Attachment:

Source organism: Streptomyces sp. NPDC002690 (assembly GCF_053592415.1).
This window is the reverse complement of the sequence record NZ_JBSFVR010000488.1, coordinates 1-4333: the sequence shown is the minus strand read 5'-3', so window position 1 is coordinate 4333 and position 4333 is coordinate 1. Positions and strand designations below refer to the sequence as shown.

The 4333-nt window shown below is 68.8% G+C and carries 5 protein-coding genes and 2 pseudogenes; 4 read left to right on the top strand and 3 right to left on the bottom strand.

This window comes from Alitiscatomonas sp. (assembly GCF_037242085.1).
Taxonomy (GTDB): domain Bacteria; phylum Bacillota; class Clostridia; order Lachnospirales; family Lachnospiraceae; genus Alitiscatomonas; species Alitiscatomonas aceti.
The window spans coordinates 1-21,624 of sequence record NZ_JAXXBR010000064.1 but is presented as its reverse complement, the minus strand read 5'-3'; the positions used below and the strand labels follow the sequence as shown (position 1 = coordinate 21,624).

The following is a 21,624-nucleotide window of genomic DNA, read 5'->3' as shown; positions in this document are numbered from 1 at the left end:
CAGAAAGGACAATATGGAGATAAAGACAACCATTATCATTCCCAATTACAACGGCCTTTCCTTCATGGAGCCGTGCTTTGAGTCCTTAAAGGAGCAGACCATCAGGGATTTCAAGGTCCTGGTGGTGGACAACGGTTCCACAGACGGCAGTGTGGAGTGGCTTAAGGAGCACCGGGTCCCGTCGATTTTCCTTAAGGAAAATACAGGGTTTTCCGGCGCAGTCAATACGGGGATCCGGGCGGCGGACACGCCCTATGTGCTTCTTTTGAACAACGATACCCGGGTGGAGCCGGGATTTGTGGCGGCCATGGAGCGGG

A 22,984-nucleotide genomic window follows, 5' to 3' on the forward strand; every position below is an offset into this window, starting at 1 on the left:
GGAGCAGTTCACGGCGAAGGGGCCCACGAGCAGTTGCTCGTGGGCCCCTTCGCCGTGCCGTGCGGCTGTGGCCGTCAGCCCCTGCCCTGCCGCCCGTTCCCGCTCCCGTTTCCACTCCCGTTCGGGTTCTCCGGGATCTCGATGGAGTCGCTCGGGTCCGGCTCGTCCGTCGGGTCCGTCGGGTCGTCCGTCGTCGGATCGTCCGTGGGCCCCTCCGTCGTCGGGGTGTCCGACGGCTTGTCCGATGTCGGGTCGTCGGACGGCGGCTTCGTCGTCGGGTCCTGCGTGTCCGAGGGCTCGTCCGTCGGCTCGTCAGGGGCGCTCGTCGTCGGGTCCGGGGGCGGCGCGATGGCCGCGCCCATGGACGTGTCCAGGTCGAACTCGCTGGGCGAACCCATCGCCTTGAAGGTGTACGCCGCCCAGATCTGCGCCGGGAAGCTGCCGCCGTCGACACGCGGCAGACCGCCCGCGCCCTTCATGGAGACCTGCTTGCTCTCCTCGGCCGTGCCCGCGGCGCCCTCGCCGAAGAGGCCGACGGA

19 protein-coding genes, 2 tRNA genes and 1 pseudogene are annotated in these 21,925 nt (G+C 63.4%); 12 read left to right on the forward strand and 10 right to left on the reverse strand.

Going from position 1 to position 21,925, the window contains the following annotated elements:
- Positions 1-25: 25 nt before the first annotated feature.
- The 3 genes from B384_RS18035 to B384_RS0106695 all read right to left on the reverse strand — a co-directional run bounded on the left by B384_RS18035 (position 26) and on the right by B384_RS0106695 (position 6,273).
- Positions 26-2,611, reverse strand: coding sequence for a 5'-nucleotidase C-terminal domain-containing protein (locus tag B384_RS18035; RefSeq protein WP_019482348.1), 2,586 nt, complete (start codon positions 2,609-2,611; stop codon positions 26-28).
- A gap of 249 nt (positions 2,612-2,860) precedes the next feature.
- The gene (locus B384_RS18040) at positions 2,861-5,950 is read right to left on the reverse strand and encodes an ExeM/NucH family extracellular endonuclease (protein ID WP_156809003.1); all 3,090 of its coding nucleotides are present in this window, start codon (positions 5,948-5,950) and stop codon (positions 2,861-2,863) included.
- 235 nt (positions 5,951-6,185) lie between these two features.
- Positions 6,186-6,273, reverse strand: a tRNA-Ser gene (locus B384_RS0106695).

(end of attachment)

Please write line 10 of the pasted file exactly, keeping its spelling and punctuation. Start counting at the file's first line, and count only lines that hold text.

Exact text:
GGAGCAGTTCACGGCGAAGGGGCCCACGAGCAGTTGCTCGTGGGCCCCTTCGCCGTGCCGTGCGGCTGTGGCCGTCAGCCCCTGCCCTGCCGCCCGTTCCCGCTCCCGTTTCCACTCCCGTTCGGGTTCTCCGGGATCTCGATGGAGTCGCTCGGGTCCGGCTCGTCCGTCGGGTCCGTCGGGTCGTCCGTCGTCGGATCGTCCGTGGGCCCCTCCGTCGTCGGGGTGTCCGACGGCTTGTCCGATGTCGGGTCGTCGGACGGCGGCTTCGTCGTCGGGTCCTGCGTGTCCGAGGGCTCGTCCGTCGGCTCGTCAGGGGCGCTCGTCGTCGGGTCCGGGGGCGGCGCGATGGCCGCGCCCATGGACGTGTCCAGGTCGAACTCGCTGGGCGAACCCATCGCCTTGAAGGTGTACGCCGCCCAGATCTGCGCCGGGAAGCTGCCGCCGTCGACACGCGGCAGACCGCCCGCGCCCTTCATGGAGACCTGCTTGCTCTCCTCGGCCGTGCCCGCGGCGCCCTCGCCGAAGAGGCCGACGGA